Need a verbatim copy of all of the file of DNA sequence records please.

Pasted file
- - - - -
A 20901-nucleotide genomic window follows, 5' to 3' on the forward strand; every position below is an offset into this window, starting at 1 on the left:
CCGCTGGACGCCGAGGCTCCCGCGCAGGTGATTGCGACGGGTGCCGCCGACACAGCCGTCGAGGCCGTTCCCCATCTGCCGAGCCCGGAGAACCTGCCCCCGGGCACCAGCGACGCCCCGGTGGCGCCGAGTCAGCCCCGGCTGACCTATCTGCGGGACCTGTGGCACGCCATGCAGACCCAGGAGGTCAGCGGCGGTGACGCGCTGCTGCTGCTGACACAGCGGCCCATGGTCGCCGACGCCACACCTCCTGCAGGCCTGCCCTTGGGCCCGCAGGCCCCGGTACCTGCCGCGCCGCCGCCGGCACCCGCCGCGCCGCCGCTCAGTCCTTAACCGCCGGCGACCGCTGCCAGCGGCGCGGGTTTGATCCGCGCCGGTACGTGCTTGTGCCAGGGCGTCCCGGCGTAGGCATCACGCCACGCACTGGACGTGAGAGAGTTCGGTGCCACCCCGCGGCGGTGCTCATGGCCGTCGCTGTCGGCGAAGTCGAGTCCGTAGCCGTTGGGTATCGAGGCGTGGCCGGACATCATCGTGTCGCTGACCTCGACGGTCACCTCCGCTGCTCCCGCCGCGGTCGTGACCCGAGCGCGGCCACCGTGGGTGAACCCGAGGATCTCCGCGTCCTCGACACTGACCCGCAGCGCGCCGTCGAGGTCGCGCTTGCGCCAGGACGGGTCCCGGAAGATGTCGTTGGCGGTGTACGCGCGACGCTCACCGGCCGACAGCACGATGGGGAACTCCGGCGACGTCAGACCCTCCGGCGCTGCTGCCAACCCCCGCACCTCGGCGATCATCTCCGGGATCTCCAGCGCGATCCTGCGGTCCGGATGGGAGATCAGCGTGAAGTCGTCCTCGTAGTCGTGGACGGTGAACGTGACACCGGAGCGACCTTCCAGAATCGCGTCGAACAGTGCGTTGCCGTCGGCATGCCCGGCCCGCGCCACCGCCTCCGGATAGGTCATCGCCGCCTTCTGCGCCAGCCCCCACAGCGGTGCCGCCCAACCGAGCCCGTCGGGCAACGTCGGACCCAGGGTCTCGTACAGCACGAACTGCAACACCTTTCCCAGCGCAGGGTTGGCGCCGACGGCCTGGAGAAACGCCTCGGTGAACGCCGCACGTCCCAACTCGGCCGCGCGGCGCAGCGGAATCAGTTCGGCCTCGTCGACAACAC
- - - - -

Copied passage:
A 20901-nucleotide genomic window follows, 5' to 3' on the forward strand; every position below is an offset into this window, starting at 1 on the left:
CCGCTGGACGCCGAGGCTCCCGCGCAGGTGATTGCGACGGGTGCCGCCGACACAGCCGTCGAGGCCGTTCCCCATCTGCCGAGCCCGGAGAACCTGCCCCCGGGCACCAGCGACGCCCCGGTGGCGCCGAGTCAGCCCCGGCTGACCTATCTGCGGGACCTGTGGCACGCCATGCAGACCCAGGAGGTCAGCGGCGGTGACGCGCTGCTGCTGCTGACACAGCGGCCCATGGTCGCCGACGCCACACCTCCTGCAGGCCTGCCCTTGGGCCCGCAGGCCCCGGTACCTGCCGCGCCGCCGCCGGCACCCGCCGCGCCGCCGCTCAGTCCTTAACCGCCGGCGACCGCTGCCAGCGGCGCGGGTTTGATCCGCGCCGGTACGTGCTTGTGCCAGGGCGTCCCGGCGTAGGCATCACGCCACGCACTGGACGTGAGAGAGTTCGGTGCCACCCCGCGGCGGTGCTCATGGCCGTCGCTGTCGGCGAAGTCGAGTCCGTAGCCGTTGGGTATCGAGGCGTGGCCGGACATCATCGTGTCGCTGACCTCGACGGTCACCTCCGCTGCTCCCGCCGCGGTCGTGACCCGAGCGCGGCCACCGTGGGTGAACCCGAGGATCTCCGCGTCCTCGACACTGACCCGCAGCGCGCCGTCGAGGTCGCGCTTGCGCCAGGACGGGTCCCGGAAGATGTCGTTGGCGGTGTACGCGCGACGCTCACCGGCCGACAGCACGATGGGGAACTCCGGCGACGTCAGACCCTCCGGCGCTGCTGCCAACCCCCGCACCTCGGCGATCATCTCCGGGATCTCCAGCGCGATCCTGCGGTCCGGATGGGAGATCAGCGTGAAGTCGTCCTCGTAGTCGTGGACGGTGAACGTGACACCGGAGCGACCTTCCAGAATCGCGTCGAACAGTGCGTTGCCGTCGGCATGCCCGGCCCGCGCCACCGCCTCCGGATAGGTCATCGCCGCCTTCTGCGCCAGCCCCCACAGCGGTGCCGCCCAACCGAGCCCGTCGGGCAACGTCGGACCCAGGGTCTCGTACAGCACGAACTGCAACACCTTTCCCAGCGCAGGGTTGGCGCCGACGGCCTGGAGAAACGCCTCGGTGAACGCCGCACGTCCCAACTCGGCCGCGCGGCGCAGCGGAATCAGTTCGGCCTCGTCGACAACAC